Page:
I've been watching Dead Like Me and I have to wonder about the show's creator, Bryan Fuller. His other shows (Wonderfalls, Pushing Daisies) feature the same kind of narrative and altered reality style, but Dead and Daisies both feature main characters who have been resurrected from death. What does it say when your creative impetus revolves around the undead? Perhaps Fuller is only obsessed and not downright creepy. Either way, I am once again caused to consider my mortality.
The spate of recent celebrity deaths has underscored my meditation. Farrah was 62 when she lost her battle with cancer, just two years younger than my dad when he died just a few years ago. That's just over a decade older than I am right now. Michael Jackson was only months older than me. I don't have any delusions that I'll be next because of this -- that the Heavenly Hosts have come for the gifted and they count me among them -- but it does make me wonder how my life's clock is winding down. And what I have to show for it.
I don't think that I'm afraid of dying. I'm not worried about what shape the afterlife might take, or even if there's one at all. I don't live in terror of judgment before the throne of the Almighty because I've lived a mostly good life, been kind to people and pets, and paid my mortgage on time (mostly). I think if there's anything that i fret over, it's that I'll have no legacy to leave behind. And that no one will remember me when I'm gone.
On my way to dinner at my favorite Keys Cafe on Lexington and Larpenteur, I drive by the Roselawn Cemetery. There are a lot of people in there under monuments staid or grand, subtle or spectacular. The more recent arrivals have suffered the same ignominy as my mother's parents though. They rest in eternal light under an eponymous plate pressed flat on the ground. You know the kind, the marker that makes it easy for the groundskeepers on mowing day. I wouldn't stand a prayer of ever finding my grandparents if I wanted to pay my respects. Their memory will die with my daughter's generation. And there isn't even a splashy grave marker for perpetuity.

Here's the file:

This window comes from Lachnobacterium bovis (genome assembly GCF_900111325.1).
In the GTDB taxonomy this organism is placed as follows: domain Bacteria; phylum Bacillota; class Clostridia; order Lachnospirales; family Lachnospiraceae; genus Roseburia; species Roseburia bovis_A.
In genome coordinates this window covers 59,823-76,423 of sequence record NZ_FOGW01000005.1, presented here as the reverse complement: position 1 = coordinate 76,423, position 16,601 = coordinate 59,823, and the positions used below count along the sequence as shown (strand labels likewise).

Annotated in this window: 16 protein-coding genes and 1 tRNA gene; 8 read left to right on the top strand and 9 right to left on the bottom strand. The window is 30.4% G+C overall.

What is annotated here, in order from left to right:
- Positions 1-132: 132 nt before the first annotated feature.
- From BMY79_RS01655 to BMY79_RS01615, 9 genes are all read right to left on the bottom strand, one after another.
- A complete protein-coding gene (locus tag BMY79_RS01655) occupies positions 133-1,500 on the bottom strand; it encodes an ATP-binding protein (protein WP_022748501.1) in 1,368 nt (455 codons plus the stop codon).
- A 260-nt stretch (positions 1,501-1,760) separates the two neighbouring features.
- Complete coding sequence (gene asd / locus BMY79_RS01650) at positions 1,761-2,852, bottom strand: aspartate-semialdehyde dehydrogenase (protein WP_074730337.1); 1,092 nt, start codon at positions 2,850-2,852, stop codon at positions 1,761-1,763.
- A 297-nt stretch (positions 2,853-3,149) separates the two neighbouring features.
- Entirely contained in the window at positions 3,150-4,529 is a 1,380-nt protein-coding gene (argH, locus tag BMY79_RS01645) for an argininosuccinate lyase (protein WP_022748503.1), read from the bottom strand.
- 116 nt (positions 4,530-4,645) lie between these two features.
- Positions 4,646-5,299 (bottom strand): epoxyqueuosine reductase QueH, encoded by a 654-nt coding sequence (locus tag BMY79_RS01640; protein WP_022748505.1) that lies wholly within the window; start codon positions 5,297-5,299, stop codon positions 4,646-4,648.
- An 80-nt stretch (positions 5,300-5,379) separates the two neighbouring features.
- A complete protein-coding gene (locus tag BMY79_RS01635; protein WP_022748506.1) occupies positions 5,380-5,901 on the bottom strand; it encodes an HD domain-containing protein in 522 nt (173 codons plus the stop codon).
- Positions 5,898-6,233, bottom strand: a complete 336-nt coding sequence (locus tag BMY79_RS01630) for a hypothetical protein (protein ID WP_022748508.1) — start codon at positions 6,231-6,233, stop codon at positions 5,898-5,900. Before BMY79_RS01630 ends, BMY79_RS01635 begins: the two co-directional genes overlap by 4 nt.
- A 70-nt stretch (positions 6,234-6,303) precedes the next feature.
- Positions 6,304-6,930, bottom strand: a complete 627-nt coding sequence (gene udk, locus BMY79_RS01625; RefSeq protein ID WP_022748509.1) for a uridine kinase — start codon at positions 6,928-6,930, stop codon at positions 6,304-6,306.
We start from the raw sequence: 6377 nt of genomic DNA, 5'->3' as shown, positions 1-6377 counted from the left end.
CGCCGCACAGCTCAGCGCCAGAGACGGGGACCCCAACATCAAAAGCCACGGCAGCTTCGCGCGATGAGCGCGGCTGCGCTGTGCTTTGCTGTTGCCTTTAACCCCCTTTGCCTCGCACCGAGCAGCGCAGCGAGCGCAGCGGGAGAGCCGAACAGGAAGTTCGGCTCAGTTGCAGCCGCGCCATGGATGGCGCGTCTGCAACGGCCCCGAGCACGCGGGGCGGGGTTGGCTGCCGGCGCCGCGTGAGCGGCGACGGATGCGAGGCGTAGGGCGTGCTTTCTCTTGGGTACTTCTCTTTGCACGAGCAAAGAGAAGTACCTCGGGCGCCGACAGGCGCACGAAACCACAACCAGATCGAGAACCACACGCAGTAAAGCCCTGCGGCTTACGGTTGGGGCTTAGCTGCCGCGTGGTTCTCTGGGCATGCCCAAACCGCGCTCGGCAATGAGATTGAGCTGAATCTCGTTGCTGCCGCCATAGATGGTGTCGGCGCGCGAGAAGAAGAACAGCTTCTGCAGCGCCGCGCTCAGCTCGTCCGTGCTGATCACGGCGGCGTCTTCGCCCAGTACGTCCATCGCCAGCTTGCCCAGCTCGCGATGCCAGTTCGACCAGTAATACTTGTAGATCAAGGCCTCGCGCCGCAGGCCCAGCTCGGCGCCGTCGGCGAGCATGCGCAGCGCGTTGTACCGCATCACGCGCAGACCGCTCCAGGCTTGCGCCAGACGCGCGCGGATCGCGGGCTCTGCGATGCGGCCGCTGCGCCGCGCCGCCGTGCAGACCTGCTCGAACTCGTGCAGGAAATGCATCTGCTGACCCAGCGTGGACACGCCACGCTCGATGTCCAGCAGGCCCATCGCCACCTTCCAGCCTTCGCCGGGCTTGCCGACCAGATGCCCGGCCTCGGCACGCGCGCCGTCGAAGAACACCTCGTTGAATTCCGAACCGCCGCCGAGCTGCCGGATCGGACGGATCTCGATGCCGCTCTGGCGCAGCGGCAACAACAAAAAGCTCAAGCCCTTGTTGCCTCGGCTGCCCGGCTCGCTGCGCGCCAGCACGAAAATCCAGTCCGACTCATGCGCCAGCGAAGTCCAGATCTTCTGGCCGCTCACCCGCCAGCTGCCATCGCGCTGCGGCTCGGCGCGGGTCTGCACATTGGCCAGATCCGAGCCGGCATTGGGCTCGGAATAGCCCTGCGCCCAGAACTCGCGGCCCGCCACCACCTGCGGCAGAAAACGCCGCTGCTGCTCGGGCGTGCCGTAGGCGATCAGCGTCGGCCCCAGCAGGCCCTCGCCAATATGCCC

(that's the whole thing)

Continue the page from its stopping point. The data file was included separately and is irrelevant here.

Is this was our immortality has become? A homogenized slab the size of a shoebox that won't catch the blades of the industrial strength lawnmower? How incredibly sad that there are no stone angels singing them into heaven for what will surely count for mortal mankind as eternity. How unfortunate.
But I'm not afraid of that. It's not like I'll care, being gone to my own great reward and all. I won't mind if I have an upright stone or a post mortem name tag on a fairway. But I do fear being forgotten, that my daughter's child's generation will be the last to remember unremarkable me, gone to dust with no Lord of the Rings or Chess or Guernica to immortalize my memory.
This missive isn't intended to be self-serving and depressing. I apologize if it's come across that way. I only mean to say that there seem to be fewer days ahead than behind and the ponderousness of that conclusion is occupying some prime real estate in my mind. If I don't wish to be lost to the ages, perhaps I should get off my ever-widening ass and create a legacy.
If not that, I'll have to convince my daughter that I want stone angels dancing on my pinhead when at last I've shuffled off of this mortal coil. Big, honking angels. Then it won't matter who I was.